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On The Use of Low Cost Sensors for Condition Monitoring Of Grinding Wheels

Vinayakram.A1, Dr V.E. Annamalai2
  1. PG Scholar, Department of Mechanical Engineering, SSN College of Engineering, Chennai, India
  2. Professor, Department of Mechanical Engineering, SSN College of Engineering, Chennai, India
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Grinding wheels are normally monitored by complex and costly equipment like acoustic emission sensors and grinding cycle monitors. In the present work, an attempt is made to utilize simple instruments like lux meter for condition monitoring of grinding wheels. As grinding progresses, the metal particles get clogged into the spaces between the abrasive cutting edges of the grinding wheel. This changes the reflectivity of the grinding wheel surface. This change can be captured by using a lux meter. The paper demonstrates the usage of simple lux meter for condition monitoring of grinding wheels.


wheel clogging, wheel dressing, lux meter.


Grinding operation is considered to be one of the most important manufacturing processes and its complex nature leads to difficulties in measurement. Surface topography of the grinding wheel needs to be monitored continuously for quality production. There are three main mechanisms of wheel wear: attritious wear, grain fracture and bond fracture [1]. Attritious wear involve dulling of abrasive grains and plays an important role in improving the quality. This paper discusses on the use of low cost sensor to determine the wheel clogging, hence providing information to dress the wheel. The author [2] describes wheel condition monitoring using acoustic emission. Dressing is very important for quality performance of grinding wheel. The use of laser by M.J. Jackson [3] has been emphasized to dress and clean the chip stuck in the wheel.


In the past, researchers have come up with many methods to find out different parameters, but many have not taken the cost involved in it. A non-contact type white chromatic sensor has been used to determine the wheel topography [4]. A proper method of evaluating a grinding wheel has been described by M. K. Krueger et al [5]. A low cost method of measurement has been proposed to determine the wheel clogging and the need for dressing using sensors. These two parameters are vital in grinding performance and also for the quality of the product. Two methods which have been adopted are use of lux meter and carbon print.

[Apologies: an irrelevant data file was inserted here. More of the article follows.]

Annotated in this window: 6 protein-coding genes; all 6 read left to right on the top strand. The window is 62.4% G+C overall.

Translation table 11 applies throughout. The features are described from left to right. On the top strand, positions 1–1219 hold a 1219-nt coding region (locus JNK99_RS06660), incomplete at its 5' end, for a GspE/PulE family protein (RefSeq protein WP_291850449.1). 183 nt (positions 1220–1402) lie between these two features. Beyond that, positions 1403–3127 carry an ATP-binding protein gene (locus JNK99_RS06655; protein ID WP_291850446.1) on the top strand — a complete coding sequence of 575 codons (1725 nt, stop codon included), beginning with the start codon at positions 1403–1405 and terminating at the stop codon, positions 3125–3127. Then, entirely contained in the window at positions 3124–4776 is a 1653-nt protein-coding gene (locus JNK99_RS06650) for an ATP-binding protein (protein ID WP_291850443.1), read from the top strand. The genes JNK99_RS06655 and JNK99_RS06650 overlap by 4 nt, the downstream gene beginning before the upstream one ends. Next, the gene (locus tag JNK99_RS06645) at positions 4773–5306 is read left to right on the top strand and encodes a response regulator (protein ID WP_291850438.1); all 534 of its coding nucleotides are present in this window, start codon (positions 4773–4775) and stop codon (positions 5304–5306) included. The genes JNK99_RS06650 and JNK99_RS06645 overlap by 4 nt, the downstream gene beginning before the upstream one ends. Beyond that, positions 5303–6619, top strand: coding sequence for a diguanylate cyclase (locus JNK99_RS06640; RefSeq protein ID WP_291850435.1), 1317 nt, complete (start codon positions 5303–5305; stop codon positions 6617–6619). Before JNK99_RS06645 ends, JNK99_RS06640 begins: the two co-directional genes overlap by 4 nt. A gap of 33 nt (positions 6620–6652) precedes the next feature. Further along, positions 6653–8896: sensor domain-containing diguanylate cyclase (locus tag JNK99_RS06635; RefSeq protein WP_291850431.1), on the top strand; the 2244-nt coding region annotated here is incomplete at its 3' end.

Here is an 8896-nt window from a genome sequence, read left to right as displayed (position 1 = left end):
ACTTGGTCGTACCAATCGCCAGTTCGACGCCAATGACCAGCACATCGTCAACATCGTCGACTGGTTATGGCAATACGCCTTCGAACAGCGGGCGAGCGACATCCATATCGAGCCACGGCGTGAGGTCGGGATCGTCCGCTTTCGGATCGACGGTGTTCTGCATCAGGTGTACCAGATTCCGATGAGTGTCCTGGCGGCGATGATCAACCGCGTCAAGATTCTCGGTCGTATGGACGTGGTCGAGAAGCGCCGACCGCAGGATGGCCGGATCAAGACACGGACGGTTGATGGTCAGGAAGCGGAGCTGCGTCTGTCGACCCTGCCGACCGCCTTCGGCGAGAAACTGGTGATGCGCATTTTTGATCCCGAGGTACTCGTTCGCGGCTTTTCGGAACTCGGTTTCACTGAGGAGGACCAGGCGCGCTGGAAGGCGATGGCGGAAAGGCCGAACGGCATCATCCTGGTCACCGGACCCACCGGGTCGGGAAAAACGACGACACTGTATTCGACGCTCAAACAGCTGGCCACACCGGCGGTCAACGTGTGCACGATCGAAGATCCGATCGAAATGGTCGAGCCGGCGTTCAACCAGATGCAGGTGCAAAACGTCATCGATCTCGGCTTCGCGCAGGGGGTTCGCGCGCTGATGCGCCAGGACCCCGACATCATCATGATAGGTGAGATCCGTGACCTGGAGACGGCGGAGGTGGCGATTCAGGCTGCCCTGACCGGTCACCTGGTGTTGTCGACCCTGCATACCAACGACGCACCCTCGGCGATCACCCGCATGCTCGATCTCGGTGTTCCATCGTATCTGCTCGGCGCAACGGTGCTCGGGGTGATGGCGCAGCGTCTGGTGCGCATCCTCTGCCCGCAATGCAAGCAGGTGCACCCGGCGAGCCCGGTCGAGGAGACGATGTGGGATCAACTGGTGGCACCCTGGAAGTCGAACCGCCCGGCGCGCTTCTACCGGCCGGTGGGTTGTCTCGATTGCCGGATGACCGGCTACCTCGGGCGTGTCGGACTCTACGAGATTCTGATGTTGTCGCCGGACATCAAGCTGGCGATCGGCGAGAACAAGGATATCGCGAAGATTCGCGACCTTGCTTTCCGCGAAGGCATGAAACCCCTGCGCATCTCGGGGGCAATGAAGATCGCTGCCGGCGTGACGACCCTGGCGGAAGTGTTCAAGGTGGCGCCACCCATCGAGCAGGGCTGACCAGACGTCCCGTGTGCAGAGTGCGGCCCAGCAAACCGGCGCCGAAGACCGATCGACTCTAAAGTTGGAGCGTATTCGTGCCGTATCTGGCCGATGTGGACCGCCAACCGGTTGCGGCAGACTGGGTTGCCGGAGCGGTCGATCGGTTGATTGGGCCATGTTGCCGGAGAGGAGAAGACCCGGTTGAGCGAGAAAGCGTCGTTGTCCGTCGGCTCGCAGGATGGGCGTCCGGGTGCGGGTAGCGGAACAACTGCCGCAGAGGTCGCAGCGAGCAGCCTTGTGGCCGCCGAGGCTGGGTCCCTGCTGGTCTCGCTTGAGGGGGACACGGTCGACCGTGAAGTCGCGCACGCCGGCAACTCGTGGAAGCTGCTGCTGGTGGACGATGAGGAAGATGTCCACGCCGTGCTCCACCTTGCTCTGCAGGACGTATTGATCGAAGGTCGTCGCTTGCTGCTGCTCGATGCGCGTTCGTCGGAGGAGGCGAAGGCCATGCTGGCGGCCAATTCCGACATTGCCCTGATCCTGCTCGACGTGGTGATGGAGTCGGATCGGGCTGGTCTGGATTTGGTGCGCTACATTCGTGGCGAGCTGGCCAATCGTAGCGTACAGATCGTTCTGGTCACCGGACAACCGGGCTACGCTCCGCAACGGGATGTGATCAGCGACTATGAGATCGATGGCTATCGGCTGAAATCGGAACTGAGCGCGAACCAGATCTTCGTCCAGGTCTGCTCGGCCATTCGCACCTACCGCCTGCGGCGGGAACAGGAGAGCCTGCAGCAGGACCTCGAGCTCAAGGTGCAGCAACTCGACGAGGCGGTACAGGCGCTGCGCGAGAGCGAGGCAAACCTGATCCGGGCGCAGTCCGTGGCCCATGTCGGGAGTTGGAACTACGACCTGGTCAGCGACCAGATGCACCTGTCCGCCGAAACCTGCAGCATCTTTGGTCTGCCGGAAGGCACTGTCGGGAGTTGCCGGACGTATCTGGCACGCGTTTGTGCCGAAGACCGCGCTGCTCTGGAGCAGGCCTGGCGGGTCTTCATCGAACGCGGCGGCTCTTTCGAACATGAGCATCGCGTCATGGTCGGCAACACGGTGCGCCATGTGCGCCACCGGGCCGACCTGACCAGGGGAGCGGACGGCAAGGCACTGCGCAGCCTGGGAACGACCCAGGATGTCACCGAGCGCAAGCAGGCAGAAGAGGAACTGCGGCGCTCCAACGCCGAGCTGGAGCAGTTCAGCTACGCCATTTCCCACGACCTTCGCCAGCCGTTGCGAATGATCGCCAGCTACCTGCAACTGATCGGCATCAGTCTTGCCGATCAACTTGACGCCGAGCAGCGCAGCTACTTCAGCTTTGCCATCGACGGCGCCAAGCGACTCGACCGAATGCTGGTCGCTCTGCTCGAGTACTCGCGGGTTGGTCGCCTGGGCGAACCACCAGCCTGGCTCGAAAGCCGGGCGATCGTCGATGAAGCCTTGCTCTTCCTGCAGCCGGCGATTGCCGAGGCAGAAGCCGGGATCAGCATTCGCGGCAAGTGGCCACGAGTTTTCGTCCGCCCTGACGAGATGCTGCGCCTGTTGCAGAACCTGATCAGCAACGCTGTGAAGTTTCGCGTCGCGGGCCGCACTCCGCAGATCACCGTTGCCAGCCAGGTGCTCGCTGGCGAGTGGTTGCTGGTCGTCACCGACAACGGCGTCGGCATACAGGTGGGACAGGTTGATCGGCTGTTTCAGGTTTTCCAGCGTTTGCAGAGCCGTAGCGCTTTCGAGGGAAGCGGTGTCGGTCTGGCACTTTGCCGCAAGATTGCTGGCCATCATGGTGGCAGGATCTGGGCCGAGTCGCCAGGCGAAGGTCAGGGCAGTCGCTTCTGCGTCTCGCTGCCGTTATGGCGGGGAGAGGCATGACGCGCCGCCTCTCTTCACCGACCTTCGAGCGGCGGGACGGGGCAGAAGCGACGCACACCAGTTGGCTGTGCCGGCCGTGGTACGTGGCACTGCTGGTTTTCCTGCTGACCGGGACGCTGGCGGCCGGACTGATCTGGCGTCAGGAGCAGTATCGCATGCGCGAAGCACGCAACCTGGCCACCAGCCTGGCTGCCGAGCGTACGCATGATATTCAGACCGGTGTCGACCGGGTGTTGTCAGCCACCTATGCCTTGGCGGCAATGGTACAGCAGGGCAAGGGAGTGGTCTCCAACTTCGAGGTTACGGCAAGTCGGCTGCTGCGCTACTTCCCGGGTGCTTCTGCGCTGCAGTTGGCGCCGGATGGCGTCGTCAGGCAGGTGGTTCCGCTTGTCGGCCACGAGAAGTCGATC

A. Use Of Lux Meter
Use of non-contact type sensor has been profound to measure the wheel clogging. The following procedure is adopted for measurement:
i. Four points A, B, C and D on wheel periphery are marked. (Fig 1 shows the wheel marking).
ii. Light from a laser source is made to fall on the grinding wheel surface.
iii. Next using a lux meter the reflected light from the wheel surface is captured and the light intensity is measured. (This intensity provides us the measure of wheel clogging).
iv. Now the wheel is stopped and the intensity is measured at the midpoint of the segment A, B, C, D.
v. The above steps are done for the following cases:
After dressing
After grinding
the grains are not printed properly with visible voids on the paper. Comparing fig 5 & 6 the 35th pass where clogging is very high, the carbon print also shows a smeared appearance.


A study has been conducted to measure the wheel clogging and need for dressing, with the use of lux meter and the results are promising. The results show that lux meter can be used to measure the wheel clogging and notify the operator for the time for dressing. This can provide improvement in grinding performance.


  1. K. Fathima, A. Senthil Kumar∗, M. Rahman, H.S. Lim,” Astudyonwearmechanism and wearreductionstrategies ingrindingwheelsusedfor ELID grinding”, Wear254 ,pp1247–1255, 2003.
  2. IchiroInasaki,” Application of acousticemission sensor formonitoringmachiningprocesses”, Ultrasonics 36,pp 273-281,1998.
  3. M.J. Jackson , A. Khangar , X. Chenc, G.M. Robinson , V.C.Venkatesh , N.B. Dahotre, Laser cleaning and dressing ofvitrifiedgrindingwheels, Journal of MaterialsProcessingTechnology 185, pp17–23,2007.
  4. AbdalslamDarafon, AndrewWarkentin, RobertBauer,”Characterization of grindingwheeltopographyusing a White chromatic sensor” International Journal of Machine Tools &Manufacture 70, pp 22–31,2013.
  5. M. K. Krueger, S. C. Yoon, D.Gong,” New Technology inMetalworkingFluids and GrindingWheelsAchievesTenfoldImprovement in Grinding Performance”, Coolants/Lubricantsfor Metal Cutting and GrindingConference, 2000.
  6. Brinksmeier, F. Werner,” Monitoring of Grinding WheelWear”, Annals of the CIRP Vol. 41, pp 373-376, 1992.